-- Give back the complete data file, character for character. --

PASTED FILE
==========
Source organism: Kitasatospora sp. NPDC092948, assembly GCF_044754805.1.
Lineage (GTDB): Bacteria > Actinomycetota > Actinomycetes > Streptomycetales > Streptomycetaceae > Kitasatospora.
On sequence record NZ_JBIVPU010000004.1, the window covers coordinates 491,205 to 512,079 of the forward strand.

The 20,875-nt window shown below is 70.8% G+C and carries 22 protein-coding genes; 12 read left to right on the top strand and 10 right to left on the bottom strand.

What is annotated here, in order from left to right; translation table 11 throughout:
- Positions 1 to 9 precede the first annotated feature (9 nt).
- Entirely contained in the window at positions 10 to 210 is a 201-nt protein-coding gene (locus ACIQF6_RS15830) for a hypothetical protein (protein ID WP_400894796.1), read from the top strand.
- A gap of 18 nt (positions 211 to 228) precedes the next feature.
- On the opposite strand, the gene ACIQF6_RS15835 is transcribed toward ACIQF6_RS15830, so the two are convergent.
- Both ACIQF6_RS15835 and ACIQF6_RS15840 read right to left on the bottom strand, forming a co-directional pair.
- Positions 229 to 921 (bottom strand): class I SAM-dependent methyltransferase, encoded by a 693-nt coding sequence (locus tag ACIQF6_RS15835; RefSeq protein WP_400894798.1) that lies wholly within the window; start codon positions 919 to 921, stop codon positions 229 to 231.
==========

Source organism: Kitasatospora sp. NPDC092948, assembly GCF_044754805.1.
Lineage (GTDB): Bacteria > Actinomycetota > Actinomycetes > Streptomycetales > Streptomycetaceae > Kitasatospora.
On sequence record NZ_JBIVPU010000004.1, the window covers coordinates 491,205 to 512,079 of the forward strand.

The 20,875-nt window shown below is 70.8% G+C and carries 22 protein-coding genes; 12 read left to right on the top strand and 10 right to left on the bottom strand.

What is annotated here, in order from left to right; translation table 11 throughout:
- Positions 1 to 9 precede the first annotated feature (9 nt).
- Entirely contained in the window at positions 10 to 210 is a 201-nt protein-coding gene (locus ACIQF6_RS15830) for a hypothetical protein (protein ID WP_400894796.1), read from the top strand.
- A gap of 18 nt (positions 211 to 228) precedes the next feature.
- On the opposite strand, the gene ACIQF6_RS15835 is transcribed toward ACIQF6_RS15830, so the two are convergent.
- Both ACIQF6_RS15835 and ACIQF6_RS15840 read right to left on the bottom strand, forming a co-directional pair.
- Positions 229 to 921 (bottom strand): class I SAM-dependent methyltransferase, encoded by a 693-nt coding sequence (locus tag ACIQF6_RS15835; RefSeq protein WP_400894798.1) that lies wholly within the window; start codon positions 919 to 921, stop codon positions 229 to 231.